The outlook for 2016 is favourable for the Spanish economy. The projections of most international organisations place Spain at the head of the larger European countries with GDP growth forecasts ranging between the IMF's 2.5% and the government's 3.0%. Our forecast of 2.7% is based on domestic demand continuing to drive growth although losing some of its strength, with foreign demand starting to contribute positively to growth. Although this growth figure is somewhat lower than the one expected for 2015, 3.1% according to our forecasts, we must remember that temporary supports such as low oil prices have been decisive in achieving the current rate of growth. In 2016, as the impact of these supports diminishes, the speed of growth is likely to moderate. However, the underlying factors supporting more balanced growth in the long term will gradually come to the fore. After a year which has undoubtedly been exceptional both in terms of growth and also for job creation, we predict that 2016 will not be as brilliant in quantitative terms but will be good in qualitative terms. This article looks at those elements we expect to support the consolidation of Spain's economic growth in the coming year.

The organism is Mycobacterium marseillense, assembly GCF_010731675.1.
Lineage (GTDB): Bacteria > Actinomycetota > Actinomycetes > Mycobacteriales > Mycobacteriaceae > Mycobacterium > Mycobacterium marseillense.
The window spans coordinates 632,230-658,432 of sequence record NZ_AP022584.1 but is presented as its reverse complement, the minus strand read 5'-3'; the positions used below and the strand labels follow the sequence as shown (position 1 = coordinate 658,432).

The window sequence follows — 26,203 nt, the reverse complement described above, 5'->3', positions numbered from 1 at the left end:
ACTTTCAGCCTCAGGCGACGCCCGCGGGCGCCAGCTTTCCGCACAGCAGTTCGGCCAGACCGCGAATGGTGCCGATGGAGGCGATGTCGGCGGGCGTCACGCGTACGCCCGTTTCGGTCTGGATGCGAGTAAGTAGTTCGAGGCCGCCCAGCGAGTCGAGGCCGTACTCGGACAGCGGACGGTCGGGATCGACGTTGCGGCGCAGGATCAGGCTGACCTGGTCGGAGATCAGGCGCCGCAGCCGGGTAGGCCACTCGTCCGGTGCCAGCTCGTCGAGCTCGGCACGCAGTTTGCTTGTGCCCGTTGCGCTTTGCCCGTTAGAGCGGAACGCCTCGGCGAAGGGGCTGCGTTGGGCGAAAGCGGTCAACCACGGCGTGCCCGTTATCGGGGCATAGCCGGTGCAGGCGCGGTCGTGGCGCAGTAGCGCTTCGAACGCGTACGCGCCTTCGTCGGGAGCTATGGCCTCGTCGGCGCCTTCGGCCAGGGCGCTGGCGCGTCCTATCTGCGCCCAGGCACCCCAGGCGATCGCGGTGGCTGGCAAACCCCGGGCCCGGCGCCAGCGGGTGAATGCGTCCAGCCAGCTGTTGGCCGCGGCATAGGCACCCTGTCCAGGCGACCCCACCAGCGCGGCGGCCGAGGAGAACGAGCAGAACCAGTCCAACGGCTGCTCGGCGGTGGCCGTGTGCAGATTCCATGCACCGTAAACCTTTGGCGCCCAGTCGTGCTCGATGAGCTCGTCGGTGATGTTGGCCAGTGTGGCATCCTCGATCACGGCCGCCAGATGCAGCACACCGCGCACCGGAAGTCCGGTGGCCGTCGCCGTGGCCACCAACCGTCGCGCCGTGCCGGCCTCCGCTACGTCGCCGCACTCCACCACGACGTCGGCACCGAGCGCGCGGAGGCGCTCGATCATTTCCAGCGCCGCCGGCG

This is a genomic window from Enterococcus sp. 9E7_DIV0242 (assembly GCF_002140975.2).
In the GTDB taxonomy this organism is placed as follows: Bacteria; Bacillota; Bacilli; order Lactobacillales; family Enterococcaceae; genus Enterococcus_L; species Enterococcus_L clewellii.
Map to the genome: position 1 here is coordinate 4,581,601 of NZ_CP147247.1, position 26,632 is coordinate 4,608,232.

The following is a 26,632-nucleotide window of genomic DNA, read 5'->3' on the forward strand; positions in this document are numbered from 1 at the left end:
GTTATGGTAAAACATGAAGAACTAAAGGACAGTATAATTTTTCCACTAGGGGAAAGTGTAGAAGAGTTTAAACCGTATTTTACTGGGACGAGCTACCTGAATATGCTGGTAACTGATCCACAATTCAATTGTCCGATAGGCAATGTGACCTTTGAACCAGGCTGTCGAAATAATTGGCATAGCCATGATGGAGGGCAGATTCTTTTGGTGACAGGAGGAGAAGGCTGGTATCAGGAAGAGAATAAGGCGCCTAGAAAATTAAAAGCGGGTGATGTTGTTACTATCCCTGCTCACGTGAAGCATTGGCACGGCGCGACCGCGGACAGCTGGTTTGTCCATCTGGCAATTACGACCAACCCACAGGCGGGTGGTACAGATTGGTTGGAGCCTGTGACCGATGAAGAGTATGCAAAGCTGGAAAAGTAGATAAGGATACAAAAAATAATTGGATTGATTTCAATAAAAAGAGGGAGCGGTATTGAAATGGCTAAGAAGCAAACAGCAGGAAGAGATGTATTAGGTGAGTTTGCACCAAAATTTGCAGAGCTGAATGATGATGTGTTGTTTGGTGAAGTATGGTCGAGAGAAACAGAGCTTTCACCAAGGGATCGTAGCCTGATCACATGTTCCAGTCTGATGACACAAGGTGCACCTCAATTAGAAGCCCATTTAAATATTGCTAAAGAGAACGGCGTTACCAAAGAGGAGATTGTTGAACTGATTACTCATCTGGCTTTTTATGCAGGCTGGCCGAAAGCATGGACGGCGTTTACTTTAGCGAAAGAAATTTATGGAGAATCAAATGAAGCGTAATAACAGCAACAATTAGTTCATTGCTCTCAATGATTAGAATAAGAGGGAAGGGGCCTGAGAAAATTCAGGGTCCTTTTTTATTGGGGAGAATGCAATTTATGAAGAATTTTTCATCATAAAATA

One initial underlying factor that has been sustaining the economic recovery and will pick up steam in 2016 is bank credit. Demand for credit will increase as the deleveraging carried out by households and companies, which had been restricting growth in consumption and investment, is now at a very advanced stage. The private sector's debt ratios will continue to fall to more sustainable levels but this drop will be compatible with higher growth in new loans as we also expect household disposable income and corporate earnings to grow more quickly. Moreover not all agents have the same level of debt: those with credit capacity and profitable projects should be able to resort to loans to consume and invest. On the supply side banks are also in a better position to grant loans than in the past, thanks largely to the restructuring and consolidation of the industry which has helped to strengthen the solvency and liquidity of the remaining banks. The vitality of credit can be seen in the most recent data on new operations: loans to households for consumption and to companies for amounts below 1 million euros (usually requested by SMEs) grew by 19.6% and 14.6% respectively between January and September compared with the same period in 2014, while mortgage loans, which took longer to pick up, have recently become the fastest growing segment. The ECB is also implementing more monetary stimuli which will encourage easier financing conditions.